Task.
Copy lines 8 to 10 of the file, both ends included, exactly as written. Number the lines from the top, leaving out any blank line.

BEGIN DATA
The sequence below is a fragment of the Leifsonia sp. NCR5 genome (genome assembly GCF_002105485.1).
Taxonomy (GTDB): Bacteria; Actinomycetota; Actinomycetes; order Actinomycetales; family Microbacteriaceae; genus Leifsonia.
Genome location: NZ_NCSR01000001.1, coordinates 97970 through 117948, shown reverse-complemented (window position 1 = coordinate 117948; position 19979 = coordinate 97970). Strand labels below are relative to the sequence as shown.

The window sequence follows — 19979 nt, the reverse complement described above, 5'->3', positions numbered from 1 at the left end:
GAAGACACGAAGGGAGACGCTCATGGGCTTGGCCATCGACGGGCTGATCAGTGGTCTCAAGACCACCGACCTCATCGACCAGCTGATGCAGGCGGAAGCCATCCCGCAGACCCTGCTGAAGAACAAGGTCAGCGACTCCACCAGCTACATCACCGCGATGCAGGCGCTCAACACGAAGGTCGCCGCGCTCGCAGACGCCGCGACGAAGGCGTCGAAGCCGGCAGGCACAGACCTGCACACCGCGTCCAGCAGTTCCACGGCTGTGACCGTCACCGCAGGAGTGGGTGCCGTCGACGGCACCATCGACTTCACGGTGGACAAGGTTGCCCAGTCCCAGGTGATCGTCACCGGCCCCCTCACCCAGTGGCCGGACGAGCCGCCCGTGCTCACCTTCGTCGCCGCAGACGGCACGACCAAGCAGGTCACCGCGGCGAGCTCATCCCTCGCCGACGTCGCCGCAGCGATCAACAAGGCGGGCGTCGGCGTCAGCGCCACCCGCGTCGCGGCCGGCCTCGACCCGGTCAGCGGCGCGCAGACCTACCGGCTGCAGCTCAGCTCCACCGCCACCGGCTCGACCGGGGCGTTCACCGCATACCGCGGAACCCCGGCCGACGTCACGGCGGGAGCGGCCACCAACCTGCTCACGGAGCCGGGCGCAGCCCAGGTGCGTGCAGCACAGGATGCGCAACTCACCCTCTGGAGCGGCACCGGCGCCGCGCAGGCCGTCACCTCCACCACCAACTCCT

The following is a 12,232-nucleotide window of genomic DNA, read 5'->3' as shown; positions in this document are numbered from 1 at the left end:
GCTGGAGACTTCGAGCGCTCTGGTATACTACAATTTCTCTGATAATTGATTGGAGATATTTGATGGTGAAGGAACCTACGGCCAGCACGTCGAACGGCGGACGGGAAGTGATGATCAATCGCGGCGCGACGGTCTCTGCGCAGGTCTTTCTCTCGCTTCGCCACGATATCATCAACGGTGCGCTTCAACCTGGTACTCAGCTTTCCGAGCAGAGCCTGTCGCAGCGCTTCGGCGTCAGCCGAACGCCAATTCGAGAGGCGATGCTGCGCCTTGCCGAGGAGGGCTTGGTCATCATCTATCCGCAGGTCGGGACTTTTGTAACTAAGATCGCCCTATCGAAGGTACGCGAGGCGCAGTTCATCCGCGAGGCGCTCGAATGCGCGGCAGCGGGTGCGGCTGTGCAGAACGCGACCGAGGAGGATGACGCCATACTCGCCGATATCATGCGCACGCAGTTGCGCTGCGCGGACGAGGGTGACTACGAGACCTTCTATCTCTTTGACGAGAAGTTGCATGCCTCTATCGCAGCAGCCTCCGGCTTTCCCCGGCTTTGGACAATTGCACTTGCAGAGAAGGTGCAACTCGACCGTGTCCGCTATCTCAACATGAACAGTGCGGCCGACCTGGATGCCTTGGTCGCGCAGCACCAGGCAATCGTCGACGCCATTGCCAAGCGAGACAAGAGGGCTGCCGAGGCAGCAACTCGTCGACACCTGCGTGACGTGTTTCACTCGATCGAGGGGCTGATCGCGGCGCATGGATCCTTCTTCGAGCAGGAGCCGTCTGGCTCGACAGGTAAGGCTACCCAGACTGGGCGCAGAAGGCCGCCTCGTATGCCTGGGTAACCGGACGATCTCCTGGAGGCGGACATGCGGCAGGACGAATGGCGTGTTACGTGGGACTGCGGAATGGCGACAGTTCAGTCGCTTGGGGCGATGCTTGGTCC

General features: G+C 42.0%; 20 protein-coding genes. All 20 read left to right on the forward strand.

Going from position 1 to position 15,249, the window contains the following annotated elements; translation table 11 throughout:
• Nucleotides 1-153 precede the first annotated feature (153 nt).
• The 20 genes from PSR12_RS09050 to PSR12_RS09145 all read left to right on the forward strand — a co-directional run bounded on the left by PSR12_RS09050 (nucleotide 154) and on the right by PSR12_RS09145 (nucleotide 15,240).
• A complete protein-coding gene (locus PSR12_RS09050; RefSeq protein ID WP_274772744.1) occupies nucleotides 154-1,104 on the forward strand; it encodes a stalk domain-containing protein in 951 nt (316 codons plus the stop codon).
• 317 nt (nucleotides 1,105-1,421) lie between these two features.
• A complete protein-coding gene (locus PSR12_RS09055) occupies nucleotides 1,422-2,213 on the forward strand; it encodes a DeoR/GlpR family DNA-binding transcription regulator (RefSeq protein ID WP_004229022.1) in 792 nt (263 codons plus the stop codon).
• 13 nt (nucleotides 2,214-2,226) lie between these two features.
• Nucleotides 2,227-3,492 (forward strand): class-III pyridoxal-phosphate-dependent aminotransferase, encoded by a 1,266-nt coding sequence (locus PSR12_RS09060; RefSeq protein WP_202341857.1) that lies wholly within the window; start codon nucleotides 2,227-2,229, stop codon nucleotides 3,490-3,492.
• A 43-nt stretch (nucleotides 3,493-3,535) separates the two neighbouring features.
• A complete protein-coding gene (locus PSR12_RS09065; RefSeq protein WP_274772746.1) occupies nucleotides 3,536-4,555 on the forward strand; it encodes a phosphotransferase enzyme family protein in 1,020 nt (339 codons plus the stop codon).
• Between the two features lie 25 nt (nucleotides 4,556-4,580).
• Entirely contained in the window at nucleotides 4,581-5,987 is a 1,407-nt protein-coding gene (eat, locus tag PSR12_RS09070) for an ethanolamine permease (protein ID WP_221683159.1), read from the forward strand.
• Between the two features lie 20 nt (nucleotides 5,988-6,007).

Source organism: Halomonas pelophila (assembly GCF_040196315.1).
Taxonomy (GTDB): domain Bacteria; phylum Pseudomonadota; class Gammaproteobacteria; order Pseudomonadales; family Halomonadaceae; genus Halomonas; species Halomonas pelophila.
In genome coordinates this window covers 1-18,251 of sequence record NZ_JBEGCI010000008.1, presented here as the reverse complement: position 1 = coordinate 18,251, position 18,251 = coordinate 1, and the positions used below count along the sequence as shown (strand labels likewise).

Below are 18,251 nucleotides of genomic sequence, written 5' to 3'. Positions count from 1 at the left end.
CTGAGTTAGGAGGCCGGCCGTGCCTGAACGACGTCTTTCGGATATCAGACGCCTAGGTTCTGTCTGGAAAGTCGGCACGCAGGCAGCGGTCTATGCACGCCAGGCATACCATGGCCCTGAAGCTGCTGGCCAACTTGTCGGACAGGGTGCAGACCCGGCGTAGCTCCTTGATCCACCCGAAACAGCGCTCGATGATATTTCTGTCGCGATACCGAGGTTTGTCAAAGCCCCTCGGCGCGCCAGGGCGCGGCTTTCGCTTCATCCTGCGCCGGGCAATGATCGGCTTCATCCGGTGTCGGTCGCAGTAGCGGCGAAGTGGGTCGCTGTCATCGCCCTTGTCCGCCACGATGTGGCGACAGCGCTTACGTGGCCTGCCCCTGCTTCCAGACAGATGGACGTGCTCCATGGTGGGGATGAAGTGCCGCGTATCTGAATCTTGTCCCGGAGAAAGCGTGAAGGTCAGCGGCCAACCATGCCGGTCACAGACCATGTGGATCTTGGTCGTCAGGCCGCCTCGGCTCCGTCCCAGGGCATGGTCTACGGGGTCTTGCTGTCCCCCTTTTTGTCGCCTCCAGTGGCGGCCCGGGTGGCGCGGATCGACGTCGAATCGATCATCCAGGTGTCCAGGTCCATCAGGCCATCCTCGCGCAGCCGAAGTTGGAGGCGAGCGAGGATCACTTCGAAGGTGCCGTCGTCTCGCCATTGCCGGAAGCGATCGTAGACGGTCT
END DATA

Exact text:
General features: G+C 42.0%; 20 protein-coding genes. All 20 read left to right on the forward strand.

Going from position 1 to position 15,249, the window contains the following annotated elements; translation table 11 throughout:
• Nucleotides 1-153 precede the first annotated feature (153 nt).